Other Green Leafy Vegetables
- Amaranth Leaves, Endive, Radiccio, Rocket – 0.2mg zinc per 100g
- Pumpkin and Squash Seeds – 10.3mg zinc per 100g
- Sesame seeds or tahini – 7.0mg zinc per 100g
- Other Seeds High in zinc – Sunflower, Chia and Flaxseeds.
- Cashews – 5.0g zinc per 100g
- Pine nuts, pecans, almonds, walnuts, peanuts, hazelnuts – av 1.0g zinc per 100g
Pork & Chicken
- Pork steak – 1.5mg zinc per 100g
- Chicken – 2.0mg zinc per 100g
- Mung beans, baked beans, adzuki, chickpeas, kidney beans – 0.5mg zinc per 100g
- 0mg zinc per 100g
Foods rich in Vitamin B12
Vitamin B12 is rich in meat, eggs and a small amount is also in mushrooms. It is also in smaller amounts in most green vegetables.
Other nutrients that can support methylation disorders
These include vitamin E, selenium, boron, vitamin B2, vitamin B3, magnesium, methionine, choline, and betaine.
Rich sources of vitamin E are in almonds, raw seeds like pumpkin, sunflower and sesame seeds, swiss chard, mustard greens, spinach, turnip greens, kale, coconut oil, hazelnuts, pine nuts, avocado, broccoli, parsley, papaya and olives.
Selenium is in Brazil nuts, seafood, grass-fed beef, turkey, beef or chicken liver, egg and spinach.
Boron is in chickpeas, almonds, beans, bananas, walnuts, avocado, broccoli, prunes, oranges, red grapes, apples, raisins, pears, and many other beans and legumes.
Vitamin B2 is in found in beef, lamb, mushrooms, spinach, almonds, sundried tomatoes, oily fish, eggs, fish, pork, sesame seeds, and spinach.
Vitamin B3 is in found in fish, chicken, turkey, pork, liver, peanuts, beef, mushrooms, peas, sunflower seeds, and avocado.
Magnesium is in green leafy vegetables, nuts, seeds, fish, beans, whole grains, avocados, bananas, dried fruit, dark chocolate.
Methionine is in nuts, beef, lamb, turkey, pork, fish, shellfish, soy, eggs, and beans.
Choline is in collard greens, Brussels sprouts, broccoli, Swiss chard, cauliflower, eggs and asparagus.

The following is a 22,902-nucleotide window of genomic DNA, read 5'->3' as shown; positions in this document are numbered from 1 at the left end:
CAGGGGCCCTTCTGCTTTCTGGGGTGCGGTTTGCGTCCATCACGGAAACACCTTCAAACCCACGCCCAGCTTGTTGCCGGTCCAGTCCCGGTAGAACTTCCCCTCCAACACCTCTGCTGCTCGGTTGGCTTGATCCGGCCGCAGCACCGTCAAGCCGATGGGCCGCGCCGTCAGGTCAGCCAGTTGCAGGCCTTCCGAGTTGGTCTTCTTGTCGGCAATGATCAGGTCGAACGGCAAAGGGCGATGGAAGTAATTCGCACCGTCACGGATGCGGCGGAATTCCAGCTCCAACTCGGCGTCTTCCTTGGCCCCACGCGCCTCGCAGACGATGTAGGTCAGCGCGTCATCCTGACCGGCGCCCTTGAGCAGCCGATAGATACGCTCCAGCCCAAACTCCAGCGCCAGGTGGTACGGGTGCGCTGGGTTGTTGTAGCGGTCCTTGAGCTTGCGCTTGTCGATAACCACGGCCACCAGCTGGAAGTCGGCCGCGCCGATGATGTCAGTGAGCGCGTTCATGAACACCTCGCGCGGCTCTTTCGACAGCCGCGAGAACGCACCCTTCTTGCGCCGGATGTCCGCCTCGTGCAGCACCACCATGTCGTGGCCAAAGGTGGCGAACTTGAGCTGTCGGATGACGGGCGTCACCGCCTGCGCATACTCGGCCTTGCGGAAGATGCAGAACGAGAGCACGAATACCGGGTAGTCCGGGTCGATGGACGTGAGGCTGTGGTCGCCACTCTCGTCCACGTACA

Betaine is in beets/beetroot, quinoa, spinach, amaranth, sweet potato, turkey, veal and beef.
Before you commence your diet, see your medical or health care professional for qualified guidance about what foods and supplements are best for your body. While on the diet do not stop any medications or supplements previously prescribed unless advised otherwise by your medical or health care professional.
During the early stages of a new diet, you may experience symptoms such as fatigue, headaches or body aches, which may occur because your body is detoxifying. However, if you are unsure about a symptom at any time, check immediately with your medical or health care professional.
Client name and identifying information changed
When Debbie came to me she had already had two miscarriages and then a baby with a cleft lip, even though she had been taking a supplement with high doses of folic acid because of her previous miscarriages.
I suggested testing for the MTHFR gene defect. The results determined that she was homozygous for the gene defect. This meant that she had two gene faults and was at a higher risk of miscarriage and cleft lip (not to mention increased risk for vascular issues).
These gene defects also meant that she had a reduced capacity to convert synthetic folic acid to the folate that she and her baby needed. There were a few other things we tested to see if there was any other reason for miscarriage risk, but these appeared to be ok.
I started her on a pregnancy formula supplement with active folate and advised her to also eat plenty of folate rich foods as well as foods high in B12, along with plenty of other great nutritious foods.
I also suggested to remove any possible interfering foods such as gluten, dairy, sugar, additives, caffeine, and alcohol so her immune system did not having to deal with these substances.
Debbie followed the diet and three months later was pregnant and she went full term with ease. Her baby girl was born healthy with no apparent defects.
Click for more information about Methylation and MTHFR.